‘The Body’ by Clarice Lispector, translated by Katrina Dodson

Xavier was a belligerent and red-blooded man. He loved tangos. He went to see Last Tango in Parisand got awfully turned on. He didn’t get the movie: he thought it was a sex film. He didn’t realize it was the story of a desperate man.

To say this story is a sex story is to misunderstand the story. It is erotic, yes, and it is bloody, but most of all it is, of course, the story of a desperate man.

I could’ve chosen any of the 86 stories within this collection that the translator herself describes as “disorientating” and “jarring”. But this particular work, for me, is a such brightly burning example Lispector’s writing style. It jabs and it wounds, and it continues to sting long after you finish reading. The clarity of her images and the pacing of her phrasing is peerless, like this moment, when Xavier goes out with a woman on each arm:

At six in the evening the three went to church. They resembled a bolero. Ravel’s bolero.

The Via Crucis of the Body was written in the last decade of Lispector’s life, when she was gravitating towards what she called “antiliterature”. I think ‘The Body’ is a perfect example of her unravelling of language, its depletion, its rawness. It is built on a skeleton of bare, disjointed sentences. Its flesh yields slender, precious threads of pathos and passion. It is oracular and spontaneous:

Sometimes the two women slept together. The day was long. And, though they weren’t homosexuals, they’d turn each other on and make love. Sad love. One day they told Xavier about it. Xavier quivered.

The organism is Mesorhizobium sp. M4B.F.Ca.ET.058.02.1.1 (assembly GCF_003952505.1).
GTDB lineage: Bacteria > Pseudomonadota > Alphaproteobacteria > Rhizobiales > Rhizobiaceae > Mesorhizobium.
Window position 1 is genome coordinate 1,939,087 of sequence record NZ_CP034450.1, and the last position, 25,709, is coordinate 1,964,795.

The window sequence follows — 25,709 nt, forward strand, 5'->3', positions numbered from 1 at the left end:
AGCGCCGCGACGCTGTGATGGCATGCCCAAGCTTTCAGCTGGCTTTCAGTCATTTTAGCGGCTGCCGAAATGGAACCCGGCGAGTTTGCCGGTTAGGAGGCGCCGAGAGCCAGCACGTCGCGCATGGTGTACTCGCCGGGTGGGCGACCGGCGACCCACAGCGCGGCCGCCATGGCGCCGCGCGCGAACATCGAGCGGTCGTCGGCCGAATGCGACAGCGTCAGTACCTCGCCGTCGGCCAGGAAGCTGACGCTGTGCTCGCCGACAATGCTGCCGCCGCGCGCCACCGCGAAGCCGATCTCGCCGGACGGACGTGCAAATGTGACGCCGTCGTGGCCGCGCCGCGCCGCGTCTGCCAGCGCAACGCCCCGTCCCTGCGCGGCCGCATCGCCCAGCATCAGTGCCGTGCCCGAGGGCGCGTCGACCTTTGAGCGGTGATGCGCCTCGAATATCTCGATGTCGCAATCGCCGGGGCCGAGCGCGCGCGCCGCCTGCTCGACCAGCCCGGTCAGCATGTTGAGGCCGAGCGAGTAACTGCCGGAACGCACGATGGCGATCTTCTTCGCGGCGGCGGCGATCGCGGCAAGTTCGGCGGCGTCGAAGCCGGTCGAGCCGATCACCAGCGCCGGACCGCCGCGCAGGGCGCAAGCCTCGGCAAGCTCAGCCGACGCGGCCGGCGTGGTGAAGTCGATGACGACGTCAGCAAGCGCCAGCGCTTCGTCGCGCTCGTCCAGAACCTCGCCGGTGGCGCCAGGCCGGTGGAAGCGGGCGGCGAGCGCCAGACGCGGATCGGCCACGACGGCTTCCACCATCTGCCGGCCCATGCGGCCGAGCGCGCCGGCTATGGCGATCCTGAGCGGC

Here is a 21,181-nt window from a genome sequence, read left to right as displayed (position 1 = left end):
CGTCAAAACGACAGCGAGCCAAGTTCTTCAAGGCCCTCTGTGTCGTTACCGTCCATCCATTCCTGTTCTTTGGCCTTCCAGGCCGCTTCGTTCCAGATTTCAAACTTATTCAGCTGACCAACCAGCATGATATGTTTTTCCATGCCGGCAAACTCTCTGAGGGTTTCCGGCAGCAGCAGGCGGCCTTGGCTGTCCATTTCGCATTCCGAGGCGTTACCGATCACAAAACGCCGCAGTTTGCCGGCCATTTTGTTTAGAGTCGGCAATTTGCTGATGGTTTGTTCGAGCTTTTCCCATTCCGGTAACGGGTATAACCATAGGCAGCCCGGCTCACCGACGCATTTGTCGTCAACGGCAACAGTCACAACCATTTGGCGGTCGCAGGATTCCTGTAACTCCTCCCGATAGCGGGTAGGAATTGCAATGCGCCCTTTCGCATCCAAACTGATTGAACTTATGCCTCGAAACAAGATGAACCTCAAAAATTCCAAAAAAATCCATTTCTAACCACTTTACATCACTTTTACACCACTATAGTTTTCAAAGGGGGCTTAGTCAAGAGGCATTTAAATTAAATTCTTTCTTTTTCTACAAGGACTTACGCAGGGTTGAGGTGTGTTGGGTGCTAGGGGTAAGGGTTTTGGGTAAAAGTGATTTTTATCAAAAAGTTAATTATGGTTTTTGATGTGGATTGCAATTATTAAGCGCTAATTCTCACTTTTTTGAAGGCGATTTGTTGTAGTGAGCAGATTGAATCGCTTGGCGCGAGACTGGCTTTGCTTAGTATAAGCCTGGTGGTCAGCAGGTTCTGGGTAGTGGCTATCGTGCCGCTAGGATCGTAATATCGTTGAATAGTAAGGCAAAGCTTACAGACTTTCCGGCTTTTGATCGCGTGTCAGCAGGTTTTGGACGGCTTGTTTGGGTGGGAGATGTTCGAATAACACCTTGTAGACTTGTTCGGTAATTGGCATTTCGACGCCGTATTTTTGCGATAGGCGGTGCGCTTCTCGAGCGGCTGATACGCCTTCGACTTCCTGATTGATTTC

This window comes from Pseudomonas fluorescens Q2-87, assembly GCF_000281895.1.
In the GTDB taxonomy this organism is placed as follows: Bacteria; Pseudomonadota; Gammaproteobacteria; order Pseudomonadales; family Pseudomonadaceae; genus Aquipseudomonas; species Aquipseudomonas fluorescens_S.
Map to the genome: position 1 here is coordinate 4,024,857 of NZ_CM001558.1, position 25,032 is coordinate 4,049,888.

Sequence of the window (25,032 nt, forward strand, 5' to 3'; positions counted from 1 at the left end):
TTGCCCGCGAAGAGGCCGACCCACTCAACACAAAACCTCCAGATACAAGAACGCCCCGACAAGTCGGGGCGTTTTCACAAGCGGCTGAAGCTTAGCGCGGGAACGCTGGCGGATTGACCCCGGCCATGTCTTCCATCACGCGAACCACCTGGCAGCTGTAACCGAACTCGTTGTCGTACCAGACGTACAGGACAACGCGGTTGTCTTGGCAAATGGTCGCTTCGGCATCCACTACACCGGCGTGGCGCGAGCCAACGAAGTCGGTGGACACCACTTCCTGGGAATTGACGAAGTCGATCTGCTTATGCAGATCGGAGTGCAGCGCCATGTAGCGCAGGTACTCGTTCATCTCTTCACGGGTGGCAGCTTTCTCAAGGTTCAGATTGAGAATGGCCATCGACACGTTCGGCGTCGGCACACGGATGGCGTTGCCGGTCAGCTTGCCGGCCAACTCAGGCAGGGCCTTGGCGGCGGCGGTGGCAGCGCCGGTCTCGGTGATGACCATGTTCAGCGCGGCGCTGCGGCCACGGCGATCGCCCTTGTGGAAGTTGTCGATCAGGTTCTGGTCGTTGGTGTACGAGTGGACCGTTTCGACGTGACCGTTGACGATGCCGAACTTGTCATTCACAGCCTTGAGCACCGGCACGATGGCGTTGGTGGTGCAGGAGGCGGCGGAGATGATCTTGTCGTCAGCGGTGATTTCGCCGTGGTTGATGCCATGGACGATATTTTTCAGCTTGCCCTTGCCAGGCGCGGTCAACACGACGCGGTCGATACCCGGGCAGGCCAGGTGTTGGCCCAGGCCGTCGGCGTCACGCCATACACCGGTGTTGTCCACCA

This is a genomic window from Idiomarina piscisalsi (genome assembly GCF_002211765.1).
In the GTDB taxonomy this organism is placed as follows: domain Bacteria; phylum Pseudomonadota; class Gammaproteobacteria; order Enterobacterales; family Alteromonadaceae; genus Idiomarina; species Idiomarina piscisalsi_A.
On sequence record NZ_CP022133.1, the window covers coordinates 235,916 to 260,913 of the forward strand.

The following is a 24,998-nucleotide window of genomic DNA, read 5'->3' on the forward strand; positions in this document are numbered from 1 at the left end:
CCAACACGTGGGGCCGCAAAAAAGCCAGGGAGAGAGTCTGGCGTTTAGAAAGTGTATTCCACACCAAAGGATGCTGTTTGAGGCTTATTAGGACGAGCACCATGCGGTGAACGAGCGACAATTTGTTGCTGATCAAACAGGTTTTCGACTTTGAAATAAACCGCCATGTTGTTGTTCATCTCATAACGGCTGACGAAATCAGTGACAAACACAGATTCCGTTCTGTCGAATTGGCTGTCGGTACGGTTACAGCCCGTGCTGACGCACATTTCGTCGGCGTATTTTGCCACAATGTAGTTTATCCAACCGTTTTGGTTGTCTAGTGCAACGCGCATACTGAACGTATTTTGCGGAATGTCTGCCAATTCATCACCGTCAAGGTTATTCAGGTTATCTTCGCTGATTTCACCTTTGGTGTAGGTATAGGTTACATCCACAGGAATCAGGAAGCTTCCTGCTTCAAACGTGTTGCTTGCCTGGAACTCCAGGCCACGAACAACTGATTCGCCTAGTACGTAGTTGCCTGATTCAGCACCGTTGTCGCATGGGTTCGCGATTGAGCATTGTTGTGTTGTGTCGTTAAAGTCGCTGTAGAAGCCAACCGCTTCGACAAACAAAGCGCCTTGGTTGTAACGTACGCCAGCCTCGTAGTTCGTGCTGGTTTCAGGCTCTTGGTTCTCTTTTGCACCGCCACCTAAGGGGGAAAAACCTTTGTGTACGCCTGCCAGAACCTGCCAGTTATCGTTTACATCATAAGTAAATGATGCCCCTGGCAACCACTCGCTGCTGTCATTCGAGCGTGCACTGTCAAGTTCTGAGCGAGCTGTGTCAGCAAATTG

But before you rush off to read it, let me tell you one of my favourite quotations from a writer on the process of writing. It is quintessential Lispector:

I am not an intellectual. I write with my body. And what I write is a moist joy.

First published as ‘O corpo’ in A via crucis do corpo (The Via Crucis of the Body), 1974; included in The Complete Stories, Penguin Modern Classics, 2015

‘The Hen’ by Clarice Lispector, translated by Elizabeth Bishop

While you’re there you might as well read ‘The Smallest Woman in the World’ too. In both stories, Lispector writes female figures who become the instrument of a turn against narrative – as though to be female were to overturn the rules of form.

First published in The Kenyon Review, 1964. Collected in The Complete Stories, New Directions/Penguin Modern Classics, 2015. Read it online here

‘A Hope’ by Clarice Lispector, translated by Katrina Dodson

Part of what I enjoy about Kafka and Can Xue is that I don’t get a sense from within their work that it desires to be read in a certain way. It’s wide open. To a certain extent, it doesn’t care. Clarice Lispector’s stories have something of this as well. ‘A Hope’ is a pithy little pun of a tale, playing on the fact that, in Portuguese, ‘uma esperança’ means both ‘a hope’ and ‘a cricket’, as in the spindly green creature. Lispector’s playfulness and Katrina Dodson’s artful translation bring to life all kinds of ideas, without ever losing sight of what it is to be a person among these theoretical shapes. If this were a desert island anthology, I think I’d be glad of that.

This translation was first published in The Complete Stories, London: Penguin Classics, 2015.

‘Report on the Thing’ by Clarice Lispector

For Lispector, any everyday object can be the start of meditations on time, the universe, God, as well as her own domestic routines. In this instance we’re dealing with an alarm clock which serves as the pretext for a wild, incantatory resistance to any notion of categorisation or predication. The story is littered with what is and what isn’t this or that: “The Sun is, not the Moon. My face is. Probably yours is too.” Philosophical ideas are combined with intensely physical description, making this a typical Lispector piece where any and all assumptions are reclaimed through the medium of the body, the body which writes.

(1974; in Complete Stories, Penguin. Translated by Katrina Dodson. Online here